How quickly you should move to production again depends on business context. If you push too hard on velocity, quality will suffer. For financial projects, maybe it should take as long as it takes because quality cannot be compromised. Where the stakes are most likely not high, or for some early start-up projects, major features can release quickly. Where the importance of quality lies somewhere between those extremes, for example, a CRM feature, quick iterations with multivariate testing, and progressive delivery are solid choices. There are times when it’s ok to push good code and keep moving. It’s all about the context.
Developer experience is an under-attended element in the modern software development process. When quality and velocity are in sync with context, that’s where developers are most happy. If a team is operating out of sync with the broader context of the project, developer experience will always suffer, and in turn, the project. Developer visibility into the business context is where and how quality and velocity are defined, putting developers on the right track for the project. Providing visibility also takes development team empathy into consideration, significantly contributing to job satisfaction and team performance. Teams will and should carefully manage velocity to ensure a good developer experience and avoid burnout.
How Do You Know If Your Developer Approach Is Aligned with Your Business Context
One way to test if your team is using an approach that correlates to the context of the project is to ask a series of questions about your process, all relating to quality, velocity, and developer experience.
Let’s take a simple hypothetical project where quality is of utmost importance. In the pre-production stage, ask the degree to which you are carrying out the steps below, and how appropriate those steps are for your business context:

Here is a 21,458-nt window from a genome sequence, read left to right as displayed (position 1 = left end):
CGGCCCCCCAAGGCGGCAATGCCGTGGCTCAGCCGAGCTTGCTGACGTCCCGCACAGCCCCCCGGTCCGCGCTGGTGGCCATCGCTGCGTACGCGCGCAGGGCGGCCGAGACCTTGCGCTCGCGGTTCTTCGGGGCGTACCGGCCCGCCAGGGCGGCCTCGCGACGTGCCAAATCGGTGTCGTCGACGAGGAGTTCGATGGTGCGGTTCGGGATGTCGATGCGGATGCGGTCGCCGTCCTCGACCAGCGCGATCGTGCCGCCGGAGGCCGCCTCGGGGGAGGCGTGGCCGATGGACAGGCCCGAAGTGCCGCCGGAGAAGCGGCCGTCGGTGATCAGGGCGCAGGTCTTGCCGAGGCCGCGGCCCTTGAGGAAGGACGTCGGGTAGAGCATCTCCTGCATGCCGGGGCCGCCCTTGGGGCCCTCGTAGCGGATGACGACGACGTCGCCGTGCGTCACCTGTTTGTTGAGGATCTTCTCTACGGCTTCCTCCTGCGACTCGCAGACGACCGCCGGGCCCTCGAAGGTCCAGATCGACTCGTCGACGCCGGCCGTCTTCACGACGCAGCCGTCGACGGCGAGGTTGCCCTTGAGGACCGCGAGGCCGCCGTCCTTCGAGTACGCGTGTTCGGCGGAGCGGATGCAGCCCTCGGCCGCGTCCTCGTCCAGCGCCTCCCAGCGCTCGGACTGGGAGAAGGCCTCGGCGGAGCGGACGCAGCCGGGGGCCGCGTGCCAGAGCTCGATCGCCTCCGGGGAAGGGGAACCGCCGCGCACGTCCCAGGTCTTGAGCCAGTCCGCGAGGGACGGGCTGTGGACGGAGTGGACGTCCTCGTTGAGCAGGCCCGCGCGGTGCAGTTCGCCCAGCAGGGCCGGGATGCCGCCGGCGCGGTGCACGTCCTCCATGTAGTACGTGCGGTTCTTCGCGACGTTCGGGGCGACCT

Are the feature and WIP well understood?
It’s difficult to imagine a scenario where it shouldn’t be, but depending on where a product is in its lifecycle, the team may be operating in a highly experimental, iterative process where immediate user feedback is more important than deep precision of specifications.
Are we taking a design-first API approach?
I’m a proponent of design-first full stop, but if the API is going to be used by a broad audience of colleagues and/or external developers, taking a design-first approach is even more important. And, if the API is to be used by external developers, it needs to be well documented on a portal, which in turn should be connected to the core design so they stay in sync.
Does the application behave functionally correctly? How broadly should we test it?
There are numerous angles that influence how comprehensive functional testing should be. These include the level of unit testing, the urgency to release, and the cost of a bug escaping. If those factors aren’t consciously considered, then velocity, quality or both will miss the target.
Does the app function correctly on all the operating systems, browsers, and devices we care about?